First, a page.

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Looking for some creative ways to help your children learn their spelling words? Need something new next time your child has spelling homework and you’re tired of telling them to write them each repeatedly?
Here are two unique ideas that I have seen implemented in a few elementary classrooms:
Four Times Each
Okay, I know. Write the word four times…at first it seems boring, right? But here’s the catch. Your child will still write the word several times, only with a little more excitement! Create a simple chart with 10 rows (or however many spelling words your child has) and four columns (or you may want to create more on our own, after you see where I’m going). The columns should each have one of the following listed at the very top: pencil, colored pencil, marker, crayon. Have your child write each word under the particular type of writing utensil, in that utensil. For instance, if the first word is “cat” then you child will write “cat” in pencil, under the pencil column; they will write “cat” in colored pencil, under the colored pencil column; they will write “cat” in marker, under the marker column; and they will write “cat” in crayon, under the crayon column. Click here for a printable sheet to use!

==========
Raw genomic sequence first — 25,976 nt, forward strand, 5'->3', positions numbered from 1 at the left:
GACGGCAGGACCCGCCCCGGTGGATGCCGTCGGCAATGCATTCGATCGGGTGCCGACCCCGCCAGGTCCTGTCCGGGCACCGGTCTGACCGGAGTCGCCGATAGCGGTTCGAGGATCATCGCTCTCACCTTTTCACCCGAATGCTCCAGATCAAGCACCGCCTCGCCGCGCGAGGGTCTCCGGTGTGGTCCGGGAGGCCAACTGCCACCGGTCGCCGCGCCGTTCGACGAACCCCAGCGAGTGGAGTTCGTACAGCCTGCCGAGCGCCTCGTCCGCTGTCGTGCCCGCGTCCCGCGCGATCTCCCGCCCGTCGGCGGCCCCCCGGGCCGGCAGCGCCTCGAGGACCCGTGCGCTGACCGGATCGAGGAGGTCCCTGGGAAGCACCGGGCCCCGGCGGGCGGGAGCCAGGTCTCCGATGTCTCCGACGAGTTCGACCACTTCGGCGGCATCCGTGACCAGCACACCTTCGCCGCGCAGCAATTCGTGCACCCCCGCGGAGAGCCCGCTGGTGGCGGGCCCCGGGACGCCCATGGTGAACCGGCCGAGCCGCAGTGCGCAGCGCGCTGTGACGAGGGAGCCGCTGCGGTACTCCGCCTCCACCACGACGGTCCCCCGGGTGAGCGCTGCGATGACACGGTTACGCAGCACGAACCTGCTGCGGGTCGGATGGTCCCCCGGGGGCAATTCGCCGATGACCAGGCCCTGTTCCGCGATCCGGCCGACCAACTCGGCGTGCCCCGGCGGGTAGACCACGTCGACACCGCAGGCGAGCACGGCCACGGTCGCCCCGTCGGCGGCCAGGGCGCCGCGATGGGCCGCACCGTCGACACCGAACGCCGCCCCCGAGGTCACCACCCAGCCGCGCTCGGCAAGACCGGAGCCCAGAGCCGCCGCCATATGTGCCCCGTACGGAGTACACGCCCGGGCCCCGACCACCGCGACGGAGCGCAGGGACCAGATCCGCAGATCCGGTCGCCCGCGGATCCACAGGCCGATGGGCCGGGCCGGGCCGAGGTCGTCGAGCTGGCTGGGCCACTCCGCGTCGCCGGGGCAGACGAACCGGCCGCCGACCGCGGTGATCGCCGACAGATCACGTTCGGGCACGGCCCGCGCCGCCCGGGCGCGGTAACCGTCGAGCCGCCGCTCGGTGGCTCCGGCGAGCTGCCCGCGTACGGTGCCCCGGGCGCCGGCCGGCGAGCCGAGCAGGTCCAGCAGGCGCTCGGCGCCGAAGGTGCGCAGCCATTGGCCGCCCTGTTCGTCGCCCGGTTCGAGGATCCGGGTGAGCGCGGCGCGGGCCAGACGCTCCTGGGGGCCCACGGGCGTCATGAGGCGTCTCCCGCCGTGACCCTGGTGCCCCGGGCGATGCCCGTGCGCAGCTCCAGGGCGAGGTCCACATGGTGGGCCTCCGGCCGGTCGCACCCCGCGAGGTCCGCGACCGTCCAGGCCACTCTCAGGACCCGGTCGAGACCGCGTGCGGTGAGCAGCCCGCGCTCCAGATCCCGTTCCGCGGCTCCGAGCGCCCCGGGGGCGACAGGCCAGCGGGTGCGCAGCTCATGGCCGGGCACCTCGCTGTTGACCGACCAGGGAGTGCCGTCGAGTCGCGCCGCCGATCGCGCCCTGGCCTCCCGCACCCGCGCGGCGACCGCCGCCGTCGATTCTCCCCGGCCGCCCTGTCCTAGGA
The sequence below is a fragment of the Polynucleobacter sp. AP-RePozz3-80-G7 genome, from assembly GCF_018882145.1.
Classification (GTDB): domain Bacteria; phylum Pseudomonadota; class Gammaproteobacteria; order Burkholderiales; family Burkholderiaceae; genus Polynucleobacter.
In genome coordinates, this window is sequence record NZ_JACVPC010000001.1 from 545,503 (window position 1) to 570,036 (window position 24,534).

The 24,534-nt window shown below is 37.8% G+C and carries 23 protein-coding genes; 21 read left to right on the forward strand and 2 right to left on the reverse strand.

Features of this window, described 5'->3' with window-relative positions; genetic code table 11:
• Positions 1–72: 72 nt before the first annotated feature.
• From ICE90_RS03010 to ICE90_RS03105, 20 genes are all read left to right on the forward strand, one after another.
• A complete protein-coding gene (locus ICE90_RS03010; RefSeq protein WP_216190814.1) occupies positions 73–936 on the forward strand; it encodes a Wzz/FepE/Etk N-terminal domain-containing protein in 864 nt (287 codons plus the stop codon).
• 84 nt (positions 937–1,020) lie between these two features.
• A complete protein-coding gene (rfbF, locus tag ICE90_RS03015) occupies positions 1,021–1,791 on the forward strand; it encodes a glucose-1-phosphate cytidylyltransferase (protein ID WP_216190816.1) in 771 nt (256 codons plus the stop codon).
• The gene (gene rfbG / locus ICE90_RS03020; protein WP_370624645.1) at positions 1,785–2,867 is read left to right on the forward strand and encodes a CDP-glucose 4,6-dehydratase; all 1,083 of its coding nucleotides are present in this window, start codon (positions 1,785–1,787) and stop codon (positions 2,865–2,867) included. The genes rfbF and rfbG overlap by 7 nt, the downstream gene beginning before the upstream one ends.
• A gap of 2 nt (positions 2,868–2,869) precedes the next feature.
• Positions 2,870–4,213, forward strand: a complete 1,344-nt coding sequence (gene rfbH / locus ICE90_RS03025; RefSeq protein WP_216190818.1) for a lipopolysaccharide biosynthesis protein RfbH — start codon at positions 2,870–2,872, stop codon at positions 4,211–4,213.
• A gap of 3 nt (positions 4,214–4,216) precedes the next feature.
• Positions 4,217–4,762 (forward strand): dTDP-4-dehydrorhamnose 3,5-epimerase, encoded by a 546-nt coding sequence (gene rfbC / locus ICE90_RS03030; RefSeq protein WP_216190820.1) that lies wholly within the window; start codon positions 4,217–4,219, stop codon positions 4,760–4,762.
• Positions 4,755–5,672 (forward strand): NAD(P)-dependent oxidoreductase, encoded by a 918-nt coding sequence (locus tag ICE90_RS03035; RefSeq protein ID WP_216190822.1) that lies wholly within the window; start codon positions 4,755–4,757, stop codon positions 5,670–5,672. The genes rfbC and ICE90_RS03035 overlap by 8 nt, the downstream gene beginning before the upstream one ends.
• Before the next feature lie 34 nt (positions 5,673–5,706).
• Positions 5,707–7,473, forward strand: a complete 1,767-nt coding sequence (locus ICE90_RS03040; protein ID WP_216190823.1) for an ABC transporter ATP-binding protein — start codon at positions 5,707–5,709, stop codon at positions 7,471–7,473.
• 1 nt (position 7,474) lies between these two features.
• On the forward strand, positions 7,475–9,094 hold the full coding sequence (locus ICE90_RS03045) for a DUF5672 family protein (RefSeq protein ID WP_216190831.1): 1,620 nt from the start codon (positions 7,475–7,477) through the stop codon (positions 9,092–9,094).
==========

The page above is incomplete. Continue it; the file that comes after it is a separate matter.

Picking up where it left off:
Feel free to get even more creative and add more columns. You could even put colors in the columns (red, yellow, blue, etc.) and allow the child a choice in which type of writing utensil is used, as long as it is the correct color stated in the column.
Spelling Pyramids (or Spelling Stairs)
Have your child make pyramids out of each of their spelling words. Let’s say, again, your first spelling word is “cat.” Start by first writing the first letter of the word “cat.” Then underneath that, write the first and second letter of the word “cat”. Underneath that, you then write the first, second, and third letter of the word “cat.” Obviously “cat” only has three letters so you’re then done with that word. If it had more letters, you would continue on in the same way. You can have your child make as many pyramids as needed. Here is a quick example of this:
Hopefully these ideas will help you breathe new life into your weekly spelling routine!
Kelli Lewis is an Early Childhood Education graduate student at the University of Georgia who often shares her wonderful ideas on A Learning Experience. (Lucky us!)